WASHINGTON (Reuters) - Few diplomatic rituals are more predictable than U.S. presidents prodding Chinese leaders over China’s human rights record.
So when President Barack Obama hosts Chinese President Hu Jintao next week, the only real suspense will be over how forcefully and publicly he takes his Chinese counterpart to task before they turn to other priorities like currency, trade and North Korea.
The consensus among China watchers: Obama, stung by criticism that he was too deferential to Beijing when he visited in 2009, will be just a bit more assertive in addressing rights concerns with President Hu on U.S. soil.
But mindful of China’s growing economic and diplomatic clout, he will stick to a quieter, more nuanced approach than recent predecessors like Bill Clinton, who bluntly told the country’s rulers they were on the “wrong side of history.”
China’s response to any U.S. critique of its handling of civil liberties, religious freedom and Tibet is likely to be essentially the same as before: mind your own business.
The bottom line, though, is that neither side wants fresh discord over human rights to undermine their main goal of Hu’s January 19 visit, which is to ease overall strains and set a better tone between the world’s two biggest economic powers.
“The administration can’t avoid paying lip service to human rights in China,” said Dean Cheng, a China expert at the conservative Heritage Foundation in Washington. “But it won’t go much beyond that. It’s a case of agreeing to disagree.”
Obama faces a balancing act -- talking tough enough to ease criticism of his muted approach while measuring his rhetoric to avoid antagonizing China’s prickly communist leadership. He may also feel the need to tread cautiously because of Beijing’s role as America’s largest creditor.
So where will human rights rank on the agenda for the talks? Much lower than international rights campaigners want.
The main focus is more likely to be on guns-and-butter disputes that have escalated tensions over the past year, like China’s contentious exchange-rate policy, a ballooning trade gap, North Korea’s nuclear program and its deadly attacks on South Korean targets, and U.S. arms sales to Taiwan.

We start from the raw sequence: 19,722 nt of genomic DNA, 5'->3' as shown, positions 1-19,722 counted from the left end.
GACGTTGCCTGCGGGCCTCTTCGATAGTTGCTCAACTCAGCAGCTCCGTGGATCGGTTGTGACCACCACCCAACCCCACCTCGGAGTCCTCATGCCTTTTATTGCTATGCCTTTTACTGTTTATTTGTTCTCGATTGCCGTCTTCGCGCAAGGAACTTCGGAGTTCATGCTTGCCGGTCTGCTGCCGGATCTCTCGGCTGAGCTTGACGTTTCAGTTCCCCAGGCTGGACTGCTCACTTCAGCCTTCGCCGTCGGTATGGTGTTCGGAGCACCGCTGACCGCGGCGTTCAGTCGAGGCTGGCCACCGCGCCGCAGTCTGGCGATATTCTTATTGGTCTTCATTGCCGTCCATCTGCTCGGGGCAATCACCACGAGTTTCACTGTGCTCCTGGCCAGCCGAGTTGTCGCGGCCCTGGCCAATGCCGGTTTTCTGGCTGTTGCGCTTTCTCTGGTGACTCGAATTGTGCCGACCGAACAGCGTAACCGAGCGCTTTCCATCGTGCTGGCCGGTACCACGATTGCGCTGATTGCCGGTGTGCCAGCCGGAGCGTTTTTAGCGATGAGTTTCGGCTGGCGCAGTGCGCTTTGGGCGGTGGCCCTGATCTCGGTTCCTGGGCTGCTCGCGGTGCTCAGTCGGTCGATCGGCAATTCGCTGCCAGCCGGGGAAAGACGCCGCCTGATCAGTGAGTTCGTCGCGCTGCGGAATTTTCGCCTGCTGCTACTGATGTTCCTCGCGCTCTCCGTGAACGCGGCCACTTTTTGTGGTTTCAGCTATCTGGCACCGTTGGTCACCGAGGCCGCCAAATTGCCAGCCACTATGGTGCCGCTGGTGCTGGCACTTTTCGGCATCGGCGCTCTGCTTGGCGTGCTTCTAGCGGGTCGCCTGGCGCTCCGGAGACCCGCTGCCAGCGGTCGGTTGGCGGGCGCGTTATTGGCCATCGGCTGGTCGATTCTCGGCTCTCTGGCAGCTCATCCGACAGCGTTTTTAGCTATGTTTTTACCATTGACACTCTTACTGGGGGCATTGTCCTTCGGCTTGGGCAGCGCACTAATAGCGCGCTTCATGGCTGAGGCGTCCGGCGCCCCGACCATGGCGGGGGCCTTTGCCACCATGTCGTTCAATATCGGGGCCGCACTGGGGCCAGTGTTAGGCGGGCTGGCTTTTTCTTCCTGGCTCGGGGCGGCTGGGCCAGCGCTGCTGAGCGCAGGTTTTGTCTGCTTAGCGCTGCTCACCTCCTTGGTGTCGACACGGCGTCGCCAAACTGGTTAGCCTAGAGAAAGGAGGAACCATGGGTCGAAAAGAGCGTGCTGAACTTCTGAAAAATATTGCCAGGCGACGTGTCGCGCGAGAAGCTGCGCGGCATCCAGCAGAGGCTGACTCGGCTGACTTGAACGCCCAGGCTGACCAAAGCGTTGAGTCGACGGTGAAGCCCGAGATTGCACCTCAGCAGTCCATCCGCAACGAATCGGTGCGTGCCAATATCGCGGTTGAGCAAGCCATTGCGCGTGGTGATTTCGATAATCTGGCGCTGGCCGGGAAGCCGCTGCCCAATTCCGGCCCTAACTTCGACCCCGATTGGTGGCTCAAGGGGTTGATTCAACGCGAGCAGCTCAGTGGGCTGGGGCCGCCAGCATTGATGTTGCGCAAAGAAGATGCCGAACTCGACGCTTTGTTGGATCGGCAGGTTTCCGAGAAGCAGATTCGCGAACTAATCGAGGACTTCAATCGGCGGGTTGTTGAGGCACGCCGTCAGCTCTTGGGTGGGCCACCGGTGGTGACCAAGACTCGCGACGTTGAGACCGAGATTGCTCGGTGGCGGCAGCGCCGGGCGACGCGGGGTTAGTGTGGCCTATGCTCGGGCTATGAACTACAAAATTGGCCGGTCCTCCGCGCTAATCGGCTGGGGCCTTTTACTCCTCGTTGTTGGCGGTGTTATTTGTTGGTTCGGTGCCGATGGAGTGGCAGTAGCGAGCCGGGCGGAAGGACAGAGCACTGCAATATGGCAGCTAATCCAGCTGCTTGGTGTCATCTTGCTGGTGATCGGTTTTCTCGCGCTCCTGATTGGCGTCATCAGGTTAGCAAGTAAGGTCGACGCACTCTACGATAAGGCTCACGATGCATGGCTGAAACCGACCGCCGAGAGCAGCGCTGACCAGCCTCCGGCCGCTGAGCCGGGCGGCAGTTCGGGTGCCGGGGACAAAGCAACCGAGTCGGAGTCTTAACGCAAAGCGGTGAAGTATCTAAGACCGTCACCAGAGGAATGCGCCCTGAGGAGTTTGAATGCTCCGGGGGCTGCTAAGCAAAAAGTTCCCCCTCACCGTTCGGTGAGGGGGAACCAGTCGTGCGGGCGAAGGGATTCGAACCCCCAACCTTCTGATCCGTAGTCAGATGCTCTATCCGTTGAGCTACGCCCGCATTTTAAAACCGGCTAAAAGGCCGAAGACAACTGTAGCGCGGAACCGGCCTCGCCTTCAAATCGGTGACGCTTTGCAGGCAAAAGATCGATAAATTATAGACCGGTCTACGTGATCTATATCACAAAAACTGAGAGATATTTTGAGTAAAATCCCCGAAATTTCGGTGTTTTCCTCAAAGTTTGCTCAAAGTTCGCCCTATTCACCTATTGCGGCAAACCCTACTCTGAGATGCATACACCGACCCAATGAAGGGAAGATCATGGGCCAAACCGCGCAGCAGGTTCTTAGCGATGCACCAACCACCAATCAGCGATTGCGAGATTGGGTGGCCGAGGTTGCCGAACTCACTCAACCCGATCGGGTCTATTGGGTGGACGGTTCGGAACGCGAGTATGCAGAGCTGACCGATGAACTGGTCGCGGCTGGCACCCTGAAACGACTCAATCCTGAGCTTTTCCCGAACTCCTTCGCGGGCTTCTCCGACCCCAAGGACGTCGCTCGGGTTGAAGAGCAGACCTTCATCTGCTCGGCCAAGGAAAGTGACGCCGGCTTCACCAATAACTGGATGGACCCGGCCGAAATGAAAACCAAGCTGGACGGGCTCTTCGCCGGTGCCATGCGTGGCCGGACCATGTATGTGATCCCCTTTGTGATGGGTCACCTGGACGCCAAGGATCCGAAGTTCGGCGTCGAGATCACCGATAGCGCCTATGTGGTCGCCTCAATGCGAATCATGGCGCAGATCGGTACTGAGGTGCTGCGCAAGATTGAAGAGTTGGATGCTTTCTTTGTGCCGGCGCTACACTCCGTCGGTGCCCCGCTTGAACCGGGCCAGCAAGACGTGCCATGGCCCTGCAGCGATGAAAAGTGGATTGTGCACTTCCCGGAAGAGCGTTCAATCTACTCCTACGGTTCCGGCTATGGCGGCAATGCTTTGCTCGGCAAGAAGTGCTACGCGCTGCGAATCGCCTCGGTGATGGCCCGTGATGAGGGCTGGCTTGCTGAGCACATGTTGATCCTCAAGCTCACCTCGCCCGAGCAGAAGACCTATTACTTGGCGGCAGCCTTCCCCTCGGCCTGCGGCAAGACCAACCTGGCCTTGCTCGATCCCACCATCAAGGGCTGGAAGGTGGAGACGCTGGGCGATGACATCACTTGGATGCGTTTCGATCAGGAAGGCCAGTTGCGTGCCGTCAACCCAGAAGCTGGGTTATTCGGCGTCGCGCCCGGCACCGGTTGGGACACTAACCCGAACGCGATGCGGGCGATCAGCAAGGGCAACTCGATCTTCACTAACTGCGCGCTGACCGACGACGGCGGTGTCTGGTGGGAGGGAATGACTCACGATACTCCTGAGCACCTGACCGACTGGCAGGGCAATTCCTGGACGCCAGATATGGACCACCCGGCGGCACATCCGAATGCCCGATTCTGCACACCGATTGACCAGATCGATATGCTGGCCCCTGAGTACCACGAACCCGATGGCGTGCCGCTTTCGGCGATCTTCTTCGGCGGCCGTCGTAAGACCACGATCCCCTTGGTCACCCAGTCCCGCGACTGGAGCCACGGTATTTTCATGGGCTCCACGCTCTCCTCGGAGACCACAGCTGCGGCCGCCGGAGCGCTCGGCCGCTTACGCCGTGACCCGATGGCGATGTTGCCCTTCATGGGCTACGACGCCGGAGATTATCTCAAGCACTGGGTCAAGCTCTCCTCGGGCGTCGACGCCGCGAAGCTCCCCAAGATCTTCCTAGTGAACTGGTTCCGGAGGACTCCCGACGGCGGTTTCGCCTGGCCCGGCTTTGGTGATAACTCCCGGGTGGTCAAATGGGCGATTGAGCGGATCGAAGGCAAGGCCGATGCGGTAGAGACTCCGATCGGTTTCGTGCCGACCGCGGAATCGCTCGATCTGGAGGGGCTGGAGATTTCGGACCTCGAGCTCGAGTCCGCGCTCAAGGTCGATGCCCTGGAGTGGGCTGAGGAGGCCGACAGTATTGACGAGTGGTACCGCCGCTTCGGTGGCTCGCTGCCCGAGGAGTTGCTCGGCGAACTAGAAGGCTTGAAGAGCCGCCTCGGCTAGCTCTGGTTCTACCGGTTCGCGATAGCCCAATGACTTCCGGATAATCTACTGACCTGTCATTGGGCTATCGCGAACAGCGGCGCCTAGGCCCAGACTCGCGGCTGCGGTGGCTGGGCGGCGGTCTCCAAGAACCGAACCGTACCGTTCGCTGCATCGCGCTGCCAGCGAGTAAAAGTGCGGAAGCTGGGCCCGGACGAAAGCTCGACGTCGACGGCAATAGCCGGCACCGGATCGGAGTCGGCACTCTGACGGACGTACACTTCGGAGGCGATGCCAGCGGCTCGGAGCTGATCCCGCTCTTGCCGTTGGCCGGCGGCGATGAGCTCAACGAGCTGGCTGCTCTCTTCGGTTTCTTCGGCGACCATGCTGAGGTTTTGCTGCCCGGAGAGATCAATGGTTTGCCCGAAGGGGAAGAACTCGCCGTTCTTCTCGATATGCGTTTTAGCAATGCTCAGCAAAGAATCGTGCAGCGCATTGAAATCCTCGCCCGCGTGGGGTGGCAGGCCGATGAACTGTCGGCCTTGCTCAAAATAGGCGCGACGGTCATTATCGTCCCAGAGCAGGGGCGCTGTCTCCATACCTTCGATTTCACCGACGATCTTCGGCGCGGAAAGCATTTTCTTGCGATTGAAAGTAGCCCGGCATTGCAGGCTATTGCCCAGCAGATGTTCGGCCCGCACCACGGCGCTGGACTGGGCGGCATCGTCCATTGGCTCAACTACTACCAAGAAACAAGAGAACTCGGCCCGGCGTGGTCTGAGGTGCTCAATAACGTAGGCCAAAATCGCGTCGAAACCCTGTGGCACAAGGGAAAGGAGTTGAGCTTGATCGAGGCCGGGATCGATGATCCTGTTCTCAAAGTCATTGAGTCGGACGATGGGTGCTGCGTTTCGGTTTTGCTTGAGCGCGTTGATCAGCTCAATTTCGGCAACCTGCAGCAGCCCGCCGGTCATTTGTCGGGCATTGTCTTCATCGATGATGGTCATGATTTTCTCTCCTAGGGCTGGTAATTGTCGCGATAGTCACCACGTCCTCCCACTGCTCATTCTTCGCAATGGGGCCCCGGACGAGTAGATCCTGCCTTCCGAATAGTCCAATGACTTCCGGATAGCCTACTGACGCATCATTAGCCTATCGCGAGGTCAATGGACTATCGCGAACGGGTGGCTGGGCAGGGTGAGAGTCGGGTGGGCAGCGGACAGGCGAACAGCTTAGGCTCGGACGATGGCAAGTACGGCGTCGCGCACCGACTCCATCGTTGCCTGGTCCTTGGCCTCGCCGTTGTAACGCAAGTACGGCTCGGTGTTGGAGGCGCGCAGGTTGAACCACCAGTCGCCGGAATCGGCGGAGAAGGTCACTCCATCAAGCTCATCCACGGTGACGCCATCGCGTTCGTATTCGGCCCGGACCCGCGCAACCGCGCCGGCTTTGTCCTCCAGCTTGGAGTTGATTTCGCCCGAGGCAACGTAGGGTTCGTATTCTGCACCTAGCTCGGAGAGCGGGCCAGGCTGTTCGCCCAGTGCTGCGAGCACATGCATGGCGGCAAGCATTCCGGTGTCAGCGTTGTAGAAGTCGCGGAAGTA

Obama’s aides deny he has soft-pedaled the China rights issue in his first two years and insist he is committed to pressing Beijing over its record -- it’s just that he prefers to reserve his sharpest language for behind closed doors.
“If you speak directly to the president of China about your concerns about their record on human rights, I don’t think that’s soft-pedaling,” said Obama spokesman Robert Gibbs.
Still, rights groups are disappointed with the results of what they see as a mostly muted U.S. approach on China.
When jailed dissident Liu Xiaobo won the Nobel Peace Prize last year, no one was present to accept it in Oslo. Dozens of his supporters were detained or blocked from leaving China.
Though Obama joined international condemnation, China routinely dismisses such complaints as meddling.
In a report issued this week, Human Rights Watch said continued use of torture, illegal detention, censorship and other abuses show China has failed to deliver on a government “action plan” that was supposed to protect human rights.
Notably, the Obama administration has avoided some gestures it thought likely to irk China.
The president held off on a White House meeting with the Dalai Lama, Tibet’s exiled spiritual leader, until February of last year, after the Beijing summit. Some advisers had argued against the delay, which was widely panned at home as appeasement of the Chinese.
Obama must now decide how vocal he will be during Hu’s visit. The White House seems to have overcome Chinese objections to a joint news conference, which will give Obama a chance to address human rights and also open the Chinese president up to a rare give-and-take with reporters.
Obama’s challenge will be to satisfy multiple audiences in the United States, where China’s rights record can galvanize conservatives and liberals, religious groups and trade unions.
Many Republican critics demand that Obama show a strong hand with an increasingly assertive China, but they coexist with others who see the priority as protecting U.S. companies’ access to the lucrative Chinese market.
Rights groups have lobbied in vain for Obama to roll back a China policy pursued in one form or another by both Democratic and Republican administrations to deal with human rights mostly on a separate track from economic and security issues.
China has long rejected U.S. criticism on human rights as a vestige of the Cold War. It has also honed counter-arguments: that the United States is hypocritical, China is committed to its own version of human rights, and fighting poverty and spurring development take precedence over political freedoms.
And with China wielding more power in the world, it seems increasingly reluctant to make concessions to Washington, especially after a financial crisis that many Chinese saw as discrediting free-wheeling U.S.-style capitalism.
Chinese rights campaigners are sounding more dispirited about chances for a serious push from Obama. He raised expectations after winning the 2009 Nobel Peace Prize, an achievement many believe was mostly for lofty speechmaking.
“He’s not exerting as much power as he should,” said Teng Biao, a Chinese activist and law professor.
Additional reporting by Caren Bohan in Washington, Chris Buckley and Sui-Lee Wee in Beijing; editing by Todd Eastham